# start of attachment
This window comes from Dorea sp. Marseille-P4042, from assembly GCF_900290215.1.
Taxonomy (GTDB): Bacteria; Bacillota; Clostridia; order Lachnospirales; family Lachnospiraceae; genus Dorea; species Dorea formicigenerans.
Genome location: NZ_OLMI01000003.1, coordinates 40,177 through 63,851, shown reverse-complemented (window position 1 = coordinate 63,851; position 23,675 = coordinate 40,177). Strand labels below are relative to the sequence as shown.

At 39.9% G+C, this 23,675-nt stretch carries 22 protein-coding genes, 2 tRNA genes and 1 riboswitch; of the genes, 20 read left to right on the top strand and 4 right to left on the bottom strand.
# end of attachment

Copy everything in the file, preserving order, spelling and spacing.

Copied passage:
This window comes from Dorea sp. Marseille-P4042, from assembly GCF_900290215.1.
Taxonomy (GTDB): Bacteria; Bacillota; Clostridia; order Lachnospirales; family Lachnospiraceae; genus Dorea; species Dorea formicigenerans.
Genome location: NZ_OLMI01000003.1, coordinates 40,177 through 63,851, shown reverse-complemented (window position 1 = coordinate 63,851; position 23,675 = coordinate 40,177). Strand labels below are relative to the sequence as shown.

At 39.9% G+C, this 23,675-nt stretch carries 22 protein-coding genes, 2 tRNA genes and 1 riboswitch; of the genes, 20 read left to right on the top strand and 4 right to left on the bottom strand.